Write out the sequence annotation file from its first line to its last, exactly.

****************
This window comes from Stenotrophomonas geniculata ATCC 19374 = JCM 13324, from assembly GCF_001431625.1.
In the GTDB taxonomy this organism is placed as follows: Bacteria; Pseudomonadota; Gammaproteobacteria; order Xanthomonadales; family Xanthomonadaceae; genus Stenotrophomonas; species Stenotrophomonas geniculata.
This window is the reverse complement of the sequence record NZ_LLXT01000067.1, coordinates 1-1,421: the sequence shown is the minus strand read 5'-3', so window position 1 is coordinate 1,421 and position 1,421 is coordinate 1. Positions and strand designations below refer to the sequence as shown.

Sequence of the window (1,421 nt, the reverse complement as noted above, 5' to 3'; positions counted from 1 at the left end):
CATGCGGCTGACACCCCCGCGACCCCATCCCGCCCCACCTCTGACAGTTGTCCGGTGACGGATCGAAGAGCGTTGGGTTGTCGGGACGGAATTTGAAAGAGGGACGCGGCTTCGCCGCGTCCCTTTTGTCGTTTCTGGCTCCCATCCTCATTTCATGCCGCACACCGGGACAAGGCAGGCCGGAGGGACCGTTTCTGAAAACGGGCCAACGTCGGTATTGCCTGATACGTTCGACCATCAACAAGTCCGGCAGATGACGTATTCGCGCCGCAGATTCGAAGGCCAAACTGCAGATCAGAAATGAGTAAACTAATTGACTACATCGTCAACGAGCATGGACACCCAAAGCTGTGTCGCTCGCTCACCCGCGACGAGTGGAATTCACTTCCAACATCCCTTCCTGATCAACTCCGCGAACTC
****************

This window comes from Stenotrophomonas geniculata ATCC 19374 = JCM 13324, from assembly GCF_001431625.1.
In the GTDB taxonomy this organism is placed as follows: Bacteria; Pseudomonadota; Gammaproteobacteria; order Xanthomonadales; family Xanthomonadaceae; genus Stenotrophomonas; species Stenotrophomonas geniculata.
This window is the reverse complement of the sequence record NZ_LLXT01000067.1, coordinates 1-1,421: the sequence shown is the minus strand read 5'-3', so window position 1 is coordinate 1,421 and position 1,421 is coordinate 1. Positions and strand designations below refer to the sequence as shown.

Sequence of the window (1,421 nt, the reverse complement as noted above, 5' to 3'; positions counted from 1 at the left end):
CATGCGGCTGACACCCCCGCGACCCCATCCCGCCCCACCTCTGACAGTTGTCCGGTGACGGATCGAAGAGCGTTGGGTTGTCGGGACGGAATTTGAAAGAGGGACGCGGCTTCGCCGCGTCCCTTTTGTCGTTTCTGGCTCCCATCCTCATTTCATGCCGCACACCGGGACAAGGCAGGCCGGAGGGACCGTTTCTGAAAACGGGCCAACGTCGGTATTGCCTGATACGTTCGACCATCAACAAGTCCGGCAGATGACGTATTCGCGCCGCAGATTCGAAGGCCAAACTGCAGATCAGAAATGAGTAAACTAATTGACTACATCGTCAACGAGCATGGACACCCAAAGCTGTGTCGCTCGCTCACCCGCGACGAGTGGAATTCACTTCCAACATCCCTTCCTGATCAACTCCGCGAACTC